Three-time major winner and Hall of Famer Hale Irvin once remarked: “Golf is the loneliest sport. You’re completely alone with every conceivable opportunity to defeat yourself.”
These days more than most, golf being the loneliest sport has been allowing it to continue.
While most of the athletic world has been shuttered for the past two weeks and counting, golf courses are one of the few arenas were sports can still take place.
And Grayson County has been no exception. The ability to play a round or two remains an option despite the coronavirus pandemic either altering or delaying most normal activities. All professional leagues have postponed games, colleges cancelled all spring competition and high schools in Texas are waiting to see if they can return — the earliest for that right now is May 4.
But as long as the weather permits, golfers can still hit the links.
Late last Saturday, there were a little more than 50 cars in the parking lot at Stone Creek Country Club. It was a perfect spring day to play with weather in the low 70s. At the same time, Grayson County had just reported its third case of COVID-19 and the national death toll surpassed 2,000.
“I’m concerned and mindful of the situation. I’m not worried coming out here with the way they have it set up. They have us all in separate carts,” said Steve Bennett, who lives outside of Trenton. “It’s a beautiful day and a way to get some exercise. If the county judge said shelter in place, we’d respect the law.”
The number of Grayson County cases more than doubled by the start of this week and deaths across the country increased to more than 3,000 by Monday night.
“I probably watch far too much news,” said Chris Shivers of Leonard. “The number of cases isn’t the big thing for me. I worry about the mortality rate.”
The kitchen is closed but golfers can buy prepackaged snacks — chips, crackers and Slim Jims — while drinks come in either bottles or cans. Workers are wearing gloves and there is a big bottle of hand sanitizer on the counter. The sign on the entrance to the pro shop has four rules to follow: no touching flag sticks; throw away your own trash; no more than 10 people at a time in the pro shop and continuing to wash hands.
Other courses in the county have similar policies.
Woodlawn Country Club has remained open with food and beer orders to go. All carts are wiped down before and after they are used and the flag stick should not be grabbed with a bare hand. This past Monday, they placed cut-up pool noodles in the cups so players wouldn’t have to reach in and get their balls.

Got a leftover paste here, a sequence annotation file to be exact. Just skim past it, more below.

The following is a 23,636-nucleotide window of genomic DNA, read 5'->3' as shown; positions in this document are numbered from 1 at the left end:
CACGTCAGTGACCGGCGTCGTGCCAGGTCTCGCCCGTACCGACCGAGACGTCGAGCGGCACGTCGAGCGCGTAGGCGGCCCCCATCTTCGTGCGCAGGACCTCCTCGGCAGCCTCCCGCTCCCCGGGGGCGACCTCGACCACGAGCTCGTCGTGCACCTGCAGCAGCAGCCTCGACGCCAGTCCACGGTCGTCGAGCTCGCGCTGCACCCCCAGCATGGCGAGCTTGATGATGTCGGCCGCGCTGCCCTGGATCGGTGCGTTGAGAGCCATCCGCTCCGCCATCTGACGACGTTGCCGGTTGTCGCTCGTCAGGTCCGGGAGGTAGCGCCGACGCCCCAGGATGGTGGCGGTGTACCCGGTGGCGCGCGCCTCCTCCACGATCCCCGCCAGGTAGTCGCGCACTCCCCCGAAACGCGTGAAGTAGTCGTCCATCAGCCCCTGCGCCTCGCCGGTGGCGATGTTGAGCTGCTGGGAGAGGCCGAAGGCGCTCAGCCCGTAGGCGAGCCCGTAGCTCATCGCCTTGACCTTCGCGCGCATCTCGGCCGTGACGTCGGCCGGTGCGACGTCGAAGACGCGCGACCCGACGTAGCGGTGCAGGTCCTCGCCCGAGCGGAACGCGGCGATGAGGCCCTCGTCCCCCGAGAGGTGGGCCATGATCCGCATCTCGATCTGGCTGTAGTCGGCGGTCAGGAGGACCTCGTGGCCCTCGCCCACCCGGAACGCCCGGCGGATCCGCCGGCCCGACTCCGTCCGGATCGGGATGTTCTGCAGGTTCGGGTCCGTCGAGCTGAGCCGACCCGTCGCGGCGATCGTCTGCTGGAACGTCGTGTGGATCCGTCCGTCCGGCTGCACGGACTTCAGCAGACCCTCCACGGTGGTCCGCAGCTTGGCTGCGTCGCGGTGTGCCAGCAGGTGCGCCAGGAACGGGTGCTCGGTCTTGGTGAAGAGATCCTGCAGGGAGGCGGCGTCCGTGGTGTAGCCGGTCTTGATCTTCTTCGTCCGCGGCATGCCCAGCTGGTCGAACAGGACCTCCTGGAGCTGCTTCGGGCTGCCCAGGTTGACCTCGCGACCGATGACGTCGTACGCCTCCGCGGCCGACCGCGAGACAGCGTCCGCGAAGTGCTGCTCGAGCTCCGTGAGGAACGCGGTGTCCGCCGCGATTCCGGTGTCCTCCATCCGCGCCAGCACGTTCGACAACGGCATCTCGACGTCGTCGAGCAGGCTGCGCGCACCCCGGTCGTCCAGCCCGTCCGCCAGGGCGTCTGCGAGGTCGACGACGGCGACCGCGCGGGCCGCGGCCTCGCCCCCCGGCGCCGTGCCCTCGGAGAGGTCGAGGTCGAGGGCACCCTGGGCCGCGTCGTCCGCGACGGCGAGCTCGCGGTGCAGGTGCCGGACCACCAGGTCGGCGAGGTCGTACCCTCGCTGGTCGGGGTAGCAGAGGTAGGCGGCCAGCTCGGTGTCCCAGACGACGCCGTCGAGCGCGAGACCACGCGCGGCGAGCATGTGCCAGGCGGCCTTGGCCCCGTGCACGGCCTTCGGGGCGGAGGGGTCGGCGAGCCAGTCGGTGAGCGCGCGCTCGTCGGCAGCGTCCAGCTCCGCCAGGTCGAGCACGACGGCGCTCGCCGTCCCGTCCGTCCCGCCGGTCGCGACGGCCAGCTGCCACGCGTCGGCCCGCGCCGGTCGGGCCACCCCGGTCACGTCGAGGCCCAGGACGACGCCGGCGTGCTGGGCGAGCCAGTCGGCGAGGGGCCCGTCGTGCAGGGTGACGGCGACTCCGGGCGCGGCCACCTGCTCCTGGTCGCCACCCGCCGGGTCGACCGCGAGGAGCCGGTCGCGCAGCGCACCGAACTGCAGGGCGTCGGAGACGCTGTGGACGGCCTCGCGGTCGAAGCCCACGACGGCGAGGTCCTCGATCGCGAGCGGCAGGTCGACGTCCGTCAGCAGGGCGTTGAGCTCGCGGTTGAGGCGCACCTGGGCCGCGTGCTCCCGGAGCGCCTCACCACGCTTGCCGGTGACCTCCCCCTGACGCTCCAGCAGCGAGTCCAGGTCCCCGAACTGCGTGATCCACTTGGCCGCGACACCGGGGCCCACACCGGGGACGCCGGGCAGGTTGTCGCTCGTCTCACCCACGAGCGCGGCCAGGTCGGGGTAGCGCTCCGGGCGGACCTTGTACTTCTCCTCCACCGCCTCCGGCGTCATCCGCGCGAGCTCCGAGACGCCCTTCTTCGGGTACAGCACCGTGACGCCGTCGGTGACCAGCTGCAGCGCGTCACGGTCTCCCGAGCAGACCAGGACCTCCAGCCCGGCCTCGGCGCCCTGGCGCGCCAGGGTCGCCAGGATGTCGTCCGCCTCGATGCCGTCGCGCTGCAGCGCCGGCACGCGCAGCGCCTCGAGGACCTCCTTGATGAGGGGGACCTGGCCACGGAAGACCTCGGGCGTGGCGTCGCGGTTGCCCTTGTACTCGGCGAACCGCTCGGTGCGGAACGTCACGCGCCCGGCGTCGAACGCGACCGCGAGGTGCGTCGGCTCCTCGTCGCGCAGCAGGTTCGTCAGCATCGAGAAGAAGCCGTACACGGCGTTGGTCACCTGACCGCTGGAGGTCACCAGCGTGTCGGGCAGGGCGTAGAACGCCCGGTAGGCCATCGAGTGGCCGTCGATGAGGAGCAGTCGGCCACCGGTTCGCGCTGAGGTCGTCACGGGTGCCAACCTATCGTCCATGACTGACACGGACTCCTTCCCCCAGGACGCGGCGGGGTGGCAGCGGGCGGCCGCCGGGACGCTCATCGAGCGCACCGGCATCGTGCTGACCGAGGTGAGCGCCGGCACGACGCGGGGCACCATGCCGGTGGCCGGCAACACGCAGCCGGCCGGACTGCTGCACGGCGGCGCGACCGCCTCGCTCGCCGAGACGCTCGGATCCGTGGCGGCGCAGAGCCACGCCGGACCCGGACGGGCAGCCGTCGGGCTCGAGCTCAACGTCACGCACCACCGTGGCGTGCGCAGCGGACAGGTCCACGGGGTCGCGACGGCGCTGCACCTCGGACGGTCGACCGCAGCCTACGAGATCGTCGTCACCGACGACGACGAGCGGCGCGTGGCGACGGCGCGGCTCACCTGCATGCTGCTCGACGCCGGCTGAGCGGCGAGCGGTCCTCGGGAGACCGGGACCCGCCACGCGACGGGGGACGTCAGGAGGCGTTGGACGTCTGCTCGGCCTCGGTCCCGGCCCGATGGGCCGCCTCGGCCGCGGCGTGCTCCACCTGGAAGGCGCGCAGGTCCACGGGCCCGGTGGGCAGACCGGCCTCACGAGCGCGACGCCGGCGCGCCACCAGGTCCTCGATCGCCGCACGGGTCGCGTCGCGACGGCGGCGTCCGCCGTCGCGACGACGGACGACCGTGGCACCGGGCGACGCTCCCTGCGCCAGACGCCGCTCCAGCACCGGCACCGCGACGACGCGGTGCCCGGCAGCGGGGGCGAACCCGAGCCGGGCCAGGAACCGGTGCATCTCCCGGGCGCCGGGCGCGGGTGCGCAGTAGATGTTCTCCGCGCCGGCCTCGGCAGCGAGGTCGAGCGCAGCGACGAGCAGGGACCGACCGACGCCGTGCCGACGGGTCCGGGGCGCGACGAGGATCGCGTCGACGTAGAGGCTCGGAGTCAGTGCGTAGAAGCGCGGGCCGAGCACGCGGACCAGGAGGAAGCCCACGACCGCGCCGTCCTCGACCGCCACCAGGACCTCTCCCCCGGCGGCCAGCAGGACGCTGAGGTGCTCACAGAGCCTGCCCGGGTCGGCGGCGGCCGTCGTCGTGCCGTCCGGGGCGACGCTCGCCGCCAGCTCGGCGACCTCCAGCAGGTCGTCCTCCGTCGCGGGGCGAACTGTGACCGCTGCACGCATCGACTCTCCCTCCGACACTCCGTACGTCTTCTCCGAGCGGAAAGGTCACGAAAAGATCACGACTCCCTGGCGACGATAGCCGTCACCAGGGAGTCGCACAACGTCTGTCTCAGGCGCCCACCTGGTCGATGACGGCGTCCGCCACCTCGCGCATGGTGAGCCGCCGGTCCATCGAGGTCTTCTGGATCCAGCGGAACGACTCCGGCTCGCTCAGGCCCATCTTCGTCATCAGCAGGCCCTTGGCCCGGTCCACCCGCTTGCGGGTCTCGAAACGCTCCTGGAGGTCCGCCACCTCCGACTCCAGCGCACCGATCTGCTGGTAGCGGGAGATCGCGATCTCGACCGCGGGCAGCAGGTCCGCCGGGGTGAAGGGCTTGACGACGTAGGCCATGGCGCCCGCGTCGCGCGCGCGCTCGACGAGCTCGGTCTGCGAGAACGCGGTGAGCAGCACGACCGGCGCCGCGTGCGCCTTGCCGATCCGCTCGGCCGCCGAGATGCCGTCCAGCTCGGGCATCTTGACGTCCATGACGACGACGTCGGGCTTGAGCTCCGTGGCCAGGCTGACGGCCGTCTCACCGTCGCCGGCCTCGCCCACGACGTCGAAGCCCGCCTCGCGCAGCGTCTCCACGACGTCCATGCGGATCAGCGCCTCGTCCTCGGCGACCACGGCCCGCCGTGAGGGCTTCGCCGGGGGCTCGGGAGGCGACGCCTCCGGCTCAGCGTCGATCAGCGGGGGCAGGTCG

Tanglewood Resort is also following the national recommendations for social distancing. The pro shop is open but the six-foot spacing rules are in place while the 19th Hole is also doing just to-go orders as the dining room is closed.
"We're taking every safety precaution that we can, everything that everybody else is doing to keep everybody safe," Director of Golf Mike Fish said. "People are obviously concerned and taking the necessary precautions.
On the course, Tanglewood is allowing one passenger per golf court with a maximum of five golfers to a tee time. Members of the same household are allowed to share a cart. Tee time intervals were increased to 16 minutes per group from eight minutes to allow for better spacing and golfers should maintain six feet between each other on the tee box and greens. Golf pins should not be removed for any reason and both rakes and ball washers are no longer on the course. For the driving range and putting green, the six-foot distance should be observed.
But Tanglewood, which is the home course for the Pottsboro boys and girls golf teams who were hoping to return to state this spring, has seen a slight dip in participation, which comes from something outside its control.
"Last year at this time, we hosted a conference and people golfing, so we're lower than last year," Fish said. "Because we usually grab a lot of business from the hotel and groups of 10 which aren't allowed now, we are seeing more twosomes, threesomes, foursomes.
"If we get cut in half on revenue numbers, we'll have to make some tough decisions. That's probably the same for every business in Grayson County."
Last week at Stone Creek, only on Monday did the club have fewer that 54 players traverse the course. From Wednesday through Saturday, it was essentially all triple-digits — 99, 127, 132 and 130 through Saturday.
As the weather gets nicer it was most likely an expected, an obvious, bump. During the first week of March — when there was rain on the weekend and only four golfers braved the elements across that Friday and Saturday — there was one triple-digit day and another in the 90s.
A month ago, during the last week of February, Saturday had the highest number at 119 but the next-highest total was 80 with four of the seven days at 50 or fewer patrons.
It has been attributed to Mark Twain that “Golf is a good walk spoiled.” But depending on how the next few weeks play out, Texoma golfers might not be able to take those types of walks much longer and so they are enjoying them while they still can.